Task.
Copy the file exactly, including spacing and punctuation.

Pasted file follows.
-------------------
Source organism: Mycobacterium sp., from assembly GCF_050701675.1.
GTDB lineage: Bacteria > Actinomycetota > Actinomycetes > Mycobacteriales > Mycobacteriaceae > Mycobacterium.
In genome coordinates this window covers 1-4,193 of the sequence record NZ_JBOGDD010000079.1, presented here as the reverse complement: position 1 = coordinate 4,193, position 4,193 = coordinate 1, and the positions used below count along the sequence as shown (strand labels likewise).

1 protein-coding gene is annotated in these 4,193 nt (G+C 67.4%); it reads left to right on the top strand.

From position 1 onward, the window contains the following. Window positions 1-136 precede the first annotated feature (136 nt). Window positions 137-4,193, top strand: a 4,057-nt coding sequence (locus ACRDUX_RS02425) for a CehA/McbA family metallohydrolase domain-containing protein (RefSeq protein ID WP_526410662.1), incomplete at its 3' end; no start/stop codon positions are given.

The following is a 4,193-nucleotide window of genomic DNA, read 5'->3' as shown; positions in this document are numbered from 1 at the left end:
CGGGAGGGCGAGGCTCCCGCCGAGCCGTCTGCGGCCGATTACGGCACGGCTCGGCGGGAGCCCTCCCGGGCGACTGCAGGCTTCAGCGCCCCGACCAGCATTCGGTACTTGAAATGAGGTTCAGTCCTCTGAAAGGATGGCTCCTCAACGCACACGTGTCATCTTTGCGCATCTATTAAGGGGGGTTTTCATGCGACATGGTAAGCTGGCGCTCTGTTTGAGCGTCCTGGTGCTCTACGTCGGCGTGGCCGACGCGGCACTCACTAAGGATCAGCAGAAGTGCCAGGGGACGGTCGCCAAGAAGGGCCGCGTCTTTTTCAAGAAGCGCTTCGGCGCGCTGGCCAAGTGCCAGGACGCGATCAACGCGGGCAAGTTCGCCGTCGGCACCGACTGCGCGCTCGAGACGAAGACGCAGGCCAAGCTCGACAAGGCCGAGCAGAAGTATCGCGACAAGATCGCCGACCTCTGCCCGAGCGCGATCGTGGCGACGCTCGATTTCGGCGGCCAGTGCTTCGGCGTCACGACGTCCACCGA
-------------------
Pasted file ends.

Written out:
Source organism: Mycobacterium sp., from assembly GCF_050701675.1.
GTDB lineage: Bacteria > Actinomycetota > Actinomycetes > Mycobacteriales > Mycobacteriaceae > Mycobacterium.
In genome coordinates this window covers 1-4,193 of the sequence record NZ_JBOGDD010000079.1, presented here as the reverse complement: position 1 = coordinate 4,193, position 4,193 = coordinate 1, and the positions used below count along the sequence as shown (strand labels likewise).

1 protein-coding gene is annotated in these 4,193 nt (G+C 67.4%); it reads left to right on the top strand.

From position 1 onward, the window contains the following. Window positions 1-136 precede the first annotated feature (136 nt). Window positions 137-4,193, top strand: a 4,057-nt coding sequence (locus ACRDUX_RS02425) for a CehA/McbA family metallohydrolase domain-containing protein (RefSeq protein ID WP_526410662.1), incomplete at its 3' end; no start/stop codon positions are given.

The following is a 4,193-nucleotide window of genomic DNA, read 5'->3' as shown; positions in this document are numbered from 1 at the left end:
CGGGAGGGCGAGGCTCCCGCCGAGCCGTCTGCGGCCGATTACGGCACGGCTCGGCGGGAGCCCTCCCGGGCGACTGCAGGCTTCAGCGCCCCGACCAGCATTCGGTACTTGAAATGAGGTTCAGTCCTCTGAAAGGATGGCTCCTCAACGCACACGTGTCATCTTTGCGCATCTATTAAGGGGGGTTTTCATGCGACATGGTAAGCTGGCGCTCTGTTTGAGCGTCCTGGTGCTCTACGTCGGCGTGGCCGACGCGGCACTCACTAAGGATCAGCAGAAGTGCCAGGGGACGGTCGCCAAGAAGGGCCGCGTCTTTTTCAAGAAGCGCTTCGGCGCGCTGGCCAAGTGCCAGGACGCGATCAACGCGGGCAAGTTCGCCGTCGGCACCGACTGCGCGCTCGAGACGAAGACGCAGGCCAAGCTCGACAAGGCCGAGCAGAAGTATCGCGACAAGATCGCCGACCTCTGCCCGAGCGCGATCGTGGCGACGCTCGATTTCGGCGGCCAGTGCTTCGGCGTCACGACGTCCACCGA